C.W. Hinman’s “Honor Target”
    C.W. Hinman’s “Honor Target”
    For loading another five minutes is allowed, and there is need of it. First the muzzle end of the barrel is wiped off, then the false muzzle is carefully fixed and linked down; then comes the pumping and the cleaning. One after another the patches are adjusted to the wiping rod and passed down. There are patches wet with saliva and others saturated with oil. Finally come the cleaner bits of rag, and then perhaps another final patch, fixed just right. Each man has his own style of swabbing out, and the expression of serious concern on the faces of some as they keep their eyes on the rafters as the stick goes up and down almost suggests that a silent prayer goes up as the stick goes down. The barrel clean, the loading is in order. The powder is poured from the flask with just such a tap and no other to the measuring tubes. Then down the funnel at the barrel mouth, and if the shooter be particularly careful he carries his method to the point of sending a stick down to see that the powder is really there, and the light stick resting on the granules give them just the proper amount of packing. Then the patch, in some of the false muzzles inserted in side slits until they cross directly over the bore; or perhaps if the patch is already cut out, it is placed in a depression cut across the top of the false nipple [?]. Now the bullet just given a turn in the greasy finger or perhaps wiped carefully with an oily rag and then placed upon the patch. The ball starter now comes in and assists in pressing the bullet well down into the barrel, a collar fitting over the barrel end, a piston in it whose hollow end just fits over the bullet point, and with several sharp blows from the lump of leather-bound lead at hand, the bullet, patched with exactitude, is pushed down out of sight. Then the rod comes in again, and down the bullet is propelled, now very easily, until it rests with a fixed pressure upon the top of the powder. The capping is another operation, and with the gun on rest the wrench comes in, the false muzzle is unscrewed, the old cap picked off with point of a penknife, and when a new primer had been inserted and the nipple rescrewed, the piece is ready for the timer’s call for the second shot.

    Meantime a lad has patched each bullet-hole with a narrow strip of paper, a second shot comes, it may cut the patch, if so there is no dispute as might very readily arise when such close shooting is done. So on through the series of the shots consuming an hour and a half perhaps, for each man, when time is called, looks and waits for the wind to suit him, and the loading is a matter not to be slurred over by any means.

    The question of a proper allowance to be made for the smaller rifles was the first one considered after the Bostonians had unlimbered and prepared for work. “Make your own proposition and we will agree to it,” was the generous proffer of the home guard of muzzle shooters. So, the visitors thought that ten per cent for telescopic sights should be allowed, then an additional ten per cent for the fixed rest, and finally three inches off the string for the difference in the weight of weapons. Under these conditions of difference the men shot and the complete scores of the several strings will show how the handicap worked.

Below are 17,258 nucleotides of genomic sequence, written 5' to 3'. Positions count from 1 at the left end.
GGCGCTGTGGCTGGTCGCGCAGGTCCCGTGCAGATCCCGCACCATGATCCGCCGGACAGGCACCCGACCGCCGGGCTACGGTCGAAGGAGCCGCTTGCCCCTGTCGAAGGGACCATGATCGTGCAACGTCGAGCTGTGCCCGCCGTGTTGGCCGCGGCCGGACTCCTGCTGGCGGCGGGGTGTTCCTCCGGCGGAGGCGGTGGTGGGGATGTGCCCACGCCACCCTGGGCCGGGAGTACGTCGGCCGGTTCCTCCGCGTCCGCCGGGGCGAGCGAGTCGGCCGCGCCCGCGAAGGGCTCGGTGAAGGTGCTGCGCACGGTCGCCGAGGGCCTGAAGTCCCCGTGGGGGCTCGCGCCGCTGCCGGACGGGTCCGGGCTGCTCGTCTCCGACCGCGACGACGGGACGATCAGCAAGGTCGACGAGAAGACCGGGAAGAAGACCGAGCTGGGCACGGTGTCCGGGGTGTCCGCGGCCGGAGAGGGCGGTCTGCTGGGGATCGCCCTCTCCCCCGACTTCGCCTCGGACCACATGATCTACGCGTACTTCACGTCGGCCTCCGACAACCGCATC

The first string was shot on the afternoon of the 26th. The weather was chilly, far past the point of comfort, while the wind flickering and shifting in fishtail fashion from about the 12 o’clock point, made the shooting very “onsartin” indeed. The breech men soon found out where the advantages of the rest system were, for where they with eye down to peep sight were unable to catch any fluctuation of the wind, and often pulled trigger just as the gust followed the lull, the muzzle shooters sat with eyes wide open watching the streamer, and when the right second came a slight pressure of the finger on the hair trigger and off the piece of ordnance went. It will be seen that the light guns held their own and Rabbeth, quick to catch the conditions of the difficult new range, had won a place among the three prize winners at the head of the column. Fletcher made a very creditable target indeed, especially under the conditions. The shooting over, there was a general pilgrimage to the targets, and as Secretary Brockway drew the tacks the probabilities of place were canvassed. On the back of each bit of pasteboard the shooter’s name was written, so that when the scorer having thrust a pin into the exact center and having attached the measuring rod, did not know the marksmen as he read off the shots in inches, eights and sixteenths.

    An evening spent in rifle chat, in talk of trajectories and deflection, of initial velocity and windage and all the other topics of interest to marksmen, and all hands retired to an early couch to sleep sound till early morn, then up for a double string. The wind had moderated in a great measure, and again the marksmen were at it bright and early to get windage before the time was called on the first string. The breechmen had caught the bearing of things in better shape, worked together with more harmony, and the counting up found two of them leading the score. This was somewhat of a surprise to the host club men, but they were satisfied that the score had been made in direct rivalry, and were more than pleased with the fact that the breechloaders could do so well. The target of honor in this match belongs to Mr. Hinman. It is unfortunate that the antiquated style of marking does not admit of numbering the shot, but such as it is we present it, in full size, and remembering that it was shot at 220 yards, it is good work even from the sort of rest provided for the day.